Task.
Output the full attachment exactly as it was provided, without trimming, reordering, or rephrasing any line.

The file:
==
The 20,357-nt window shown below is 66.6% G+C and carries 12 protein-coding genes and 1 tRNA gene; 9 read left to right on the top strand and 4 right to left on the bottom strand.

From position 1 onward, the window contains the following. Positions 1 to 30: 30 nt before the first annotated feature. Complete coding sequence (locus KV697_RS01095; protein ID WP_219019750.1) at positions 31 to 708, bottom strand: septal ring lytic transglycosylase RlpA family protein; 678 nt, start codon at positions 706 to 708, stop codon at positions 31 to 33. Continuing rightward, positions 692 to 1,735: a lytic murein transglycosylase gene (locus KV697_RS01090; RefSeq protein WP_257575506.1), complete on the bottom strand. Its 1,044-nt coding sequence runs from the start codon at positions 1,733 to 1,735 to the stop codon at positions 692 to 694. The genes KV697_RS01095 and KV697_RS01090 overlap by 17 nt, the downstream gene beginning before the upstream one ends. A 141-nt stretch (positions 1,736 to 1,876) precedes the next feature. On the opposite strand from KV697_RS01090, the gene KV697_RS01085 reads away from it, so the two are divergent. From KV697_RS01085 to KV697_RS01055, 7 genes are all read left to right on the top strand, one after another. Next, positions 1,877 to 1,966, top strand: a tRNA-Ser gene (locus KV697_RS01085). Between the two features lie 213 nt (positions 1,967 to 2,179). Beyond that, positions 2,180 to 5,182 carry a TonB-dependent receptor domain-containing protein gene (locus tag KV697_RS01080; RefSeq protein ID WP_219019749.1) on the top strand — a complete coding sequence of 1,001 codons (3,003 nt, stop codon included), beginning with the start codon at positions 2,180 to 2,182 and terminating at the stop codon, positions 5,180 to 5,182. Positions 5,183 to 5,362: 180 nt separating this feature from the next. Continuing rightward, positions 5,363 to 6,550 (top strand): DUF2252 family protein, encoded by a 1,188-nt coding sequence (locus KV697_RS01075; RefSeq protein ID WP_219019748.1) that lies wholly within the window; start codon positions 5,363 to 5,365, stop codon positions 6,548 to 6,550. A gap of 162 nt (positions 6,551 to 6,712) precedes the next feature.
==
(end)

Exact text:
The 20,357-nt window shown below is 66.6% G+C and carries 12 protein-coding genes and 1 tRNA gene; 9 read left to right on the top strand and 4 right to left on the bottom strand.

From position 1 onward, the window contains the following. Positions 1 to 30: 30 nt before the first annotated feature. Complete coding sequence (locus KV697_RS01095; protein ID WP_219019750.1) at positions 31 to 708, bottom strand: septal ring lytic transglycosylase RlpA family protein; 678 nt, start codon at positions 706 to 708, stop codon at positions 31 to 33. Continuing rightward, positions 692 to 1,735: a lytic murein transglycosylase gene (locus KV697_RS01090; RefSeq protein WP_257575506.1), complete on the bottom strand. Its 1,044-nt coding sequence runs from the start codon at positions 1,733 to 1,735 to the stop codon at positions 692 to 694. The genes KV697_RS01095 and KV697_RS01090 overlap by 17 nt, the downstream gene beginning before the upstream one ends. A 141-nt stretch (positions 1,736 to 1,876) precedes the next feature. On the opposite strand from KV697_RS01090, the gene KV697_RS01085 reads away from it, so the two are divergent. From KV697_RS01085 to KV697_RS01055, 7 genes are all read left to right on the top strand, one after another. Next, positions 1,877 to 1,966, top strand: a tRNA-Ser gene (locus KV697_RS01085). Between the two features lie 213 nt (positions 1,967 to 2,179). Beyond that, positions 2,180 to 5,182 carry a TonB-dependent receptor domain-containing protein gene (locus tag KV697_RS01080; RefSeq protein ID WP_219019749.1) on the top strand — a complete coding sequence of 1,001 codons (3,003 nt, stop codon included), beginning with the start codon at positions 2,180 to 2,182 and terminating at the stop codon, positions 5,180 to 5,182. Positions 5,183 to 5,362: 180 nt separating this feature from the next. Continuing rightward, positions 5,363 to 6,550 (top strand): DUF2252 family protein, encoded by a 1,188-nt coding sequence (locus KV697_RS01075; RefSeq protein ID WP_219019748.1) that lies wholly within the window; start codon positions 5,363 to 5,365, stop codon positions 6,548 to 6,550. A gap of 162 nt (positions 6,551 to 6,712) precedes the next feature.